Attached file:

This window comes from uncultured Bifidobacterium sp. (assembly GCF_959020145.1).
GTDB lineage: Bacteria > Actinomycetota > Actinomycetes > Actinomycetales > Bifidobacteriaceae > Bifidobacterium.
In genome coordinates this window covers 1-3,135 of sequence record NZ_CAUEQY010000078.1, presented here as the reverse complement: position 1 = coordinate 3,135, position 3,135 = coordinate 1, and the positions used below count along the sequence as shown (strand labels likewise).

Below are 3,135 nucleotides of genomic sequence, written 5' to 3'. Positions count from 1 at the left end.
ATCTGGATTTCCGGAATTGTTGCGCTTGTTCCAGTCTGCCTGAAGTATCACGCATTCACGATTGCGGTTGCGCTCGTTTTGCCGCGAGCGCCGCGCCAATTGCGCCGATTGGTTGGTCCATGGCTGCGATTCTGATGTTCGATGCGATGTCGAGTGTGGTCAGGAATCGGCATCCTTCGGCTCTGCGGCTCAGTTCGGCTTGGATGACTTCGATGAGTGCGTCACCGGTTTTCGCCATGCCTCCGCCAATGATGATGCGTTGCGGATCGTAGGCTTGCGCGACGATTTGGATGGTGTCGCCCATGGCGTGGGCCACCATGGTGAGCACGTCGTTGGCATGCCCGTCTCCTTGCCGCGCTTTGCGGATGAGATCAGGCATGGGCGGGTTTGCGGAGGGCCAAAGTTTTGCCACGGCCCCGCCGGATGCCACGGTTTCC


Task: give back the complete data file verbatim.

This window comes from uncultured Bifidobacterium sp. (assembly GCF_959020145.1).
GTDB lineage: Bacteria > Actinomycetota > Actinomycetes > Actinomycetales > Bifidobacteriaceae > Bifidobacterium.
In genome coordinates this window covers 1-3,135 of sequence record NZ_CAUEQY010000078.1, presented here as the reverse complement: position 1 = coordinate 3,135, position 3,135 = coordinate 1, and the positions used below count along the sequence as shown (strand labels likewise).

Below are 3,135 nucleotides of genomic sequence, written 5' to 3'. Positions count from 1 at the left end.
ATCTGGATTTCCGGAATTGTTGCGCTTGTTCCAGTCTGCCTGAAGTATCACGCATTCACGATTGCGGTTGCGCTCGTTTTGCCGCGAGCGCCGCGCCAATTGCGCCGATTGGTTGGTCCATGGCTGCGATTCTGATGTTCGATGCGATGTCGAGTGTGGTCAGGAATCGGCATCCTTCGGCTCTGCGGCTCAGTTCGGCTTGGATGACTTCGATGAGTGCGTCACCGGTTTTCGCCATGCCTCCGCCAATGATGATGCGTTGCGGATCGTAGGCTTGCGCGACGATTTGGATGGTGTCGCCCATGGCGTGGGCCACCATGGTGAGCACGTCGTTGGCATGCCCGTCTCCTTGCCGCGCTTTGCGGATGAGATCAGGCATGGGCGGGTTTGCGGAGGGCCAAAGTTTTGCCACGGCCCCGCCGGATGCCACGGTTTCC